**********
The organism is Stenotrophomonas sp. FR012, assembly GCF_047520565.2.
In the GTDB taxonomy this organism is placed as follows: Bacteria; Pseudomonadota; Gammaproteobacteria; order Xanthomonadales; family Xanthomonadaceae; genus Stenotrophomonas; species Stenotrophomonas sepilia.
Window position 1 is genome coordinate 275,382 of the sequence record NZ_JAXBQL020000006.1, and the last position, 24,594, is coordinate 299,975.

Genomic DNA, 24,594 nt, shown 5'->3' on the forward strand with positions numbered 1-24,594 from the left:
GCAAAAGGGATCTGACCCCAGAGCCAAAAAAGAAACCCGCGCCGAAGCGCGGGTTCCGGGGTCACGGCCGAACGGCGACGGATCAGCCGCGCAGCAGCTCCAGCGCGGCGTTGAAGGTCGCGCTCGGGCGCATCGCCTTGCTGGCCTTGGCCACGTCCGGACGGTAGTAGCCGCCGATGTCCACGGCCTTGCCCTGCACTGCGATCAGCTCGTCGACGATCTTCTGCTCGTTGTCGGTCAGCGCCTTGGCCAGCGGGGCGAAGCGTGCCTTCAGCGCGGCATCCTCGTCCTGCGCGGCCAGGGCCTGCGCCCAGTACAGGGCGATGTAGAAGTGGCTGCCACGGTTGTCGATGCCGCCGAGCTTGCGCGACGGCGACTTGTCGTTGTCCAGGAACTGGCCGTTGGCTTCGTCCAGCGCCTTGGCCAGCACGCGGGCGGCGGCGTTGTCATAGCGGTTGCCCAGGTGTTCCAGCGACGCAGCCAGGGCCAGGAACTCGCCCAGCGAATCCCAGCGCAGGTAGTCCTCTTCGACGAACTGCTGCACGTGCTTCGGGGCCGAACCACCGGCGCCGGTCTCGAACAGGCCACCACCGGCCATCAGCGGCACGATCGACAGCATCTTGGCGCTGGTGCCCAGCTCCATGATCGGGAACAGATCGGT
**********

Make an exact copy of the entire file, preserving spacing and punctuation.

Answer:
The organism is Stenotrophomonas sp. FR012, assembly GCF_047520565.2.
In the GTDB taxonomy this organism is placed as follows: Bacteria; Pseudomonadota; Gammaproteobacteria; order Xanthomonadales; family Xanthomonadaceae; genus Stenotrophomonas; species Stenotrophomonas sepilia.
Window position 1 is genome coordinate 275,382 of the sequence record NZ_JAXBQL020000006.1, and the last position, 24,594, is coordinate 299,975.

Genomic DNA, 24,594 nt, shown 5'->3' on the forward strand with positions numbered 1-24,594 from the left:
GCAAAAGGGATCTGACCCCAGAGCCAAAAAAGAAACCCGCGCCGAAGCGCGGGTTCCGGGGTCACGGCCGAACGGCGACGGATCAGCCGCGCAGCAGCTCCAGCGCGGCGTTGAAGGTCGCGCTCGGGCGCATCGCCTTGCTGGCCTTGGCCACGTCCGGACGGTAGTAGCCGCCGATGTCCACGGCCTTGCCCTGCACTGCGATCAGCTCGTCGACGATCTTCTGCTCGTTGTCGGTCAGCGCCTTGGCCAGCGGGGCGAAGCGTGCCTTCAGCGCGGCATCCTCGTCCTGCGCGGCCAGGGCCTGCGCCCAGTACAGGGCGATGTAGAAGTGGCTGCCACGGTTGTCGATGCCGCCGAGCTTGCGCGACGGCGACTTGTCGTTGTCCAGGAACTGGCCGTTGGCTTCGTCCAGCGCCTTGGCCAGCACGCGGGCGGCGGCGTTGTCATAGCGGTTGCCCAGGTGTTCCAGCGACGCAGCCAGGGCCAGGAACTCGCCCAGCGAATCCCAGCGCAGGTAGTCCTCTTCGACGAACTGCTGCACGTGCTTCGGGGCCGAACCACCGGCGCCGGTCTCGAACAGGCCACCACCGGCCATCAGCGGCACGATCGACAGCATCTTGGCGCTGGTGCCCAGCTCCATGATCGGGAACAGATCGGT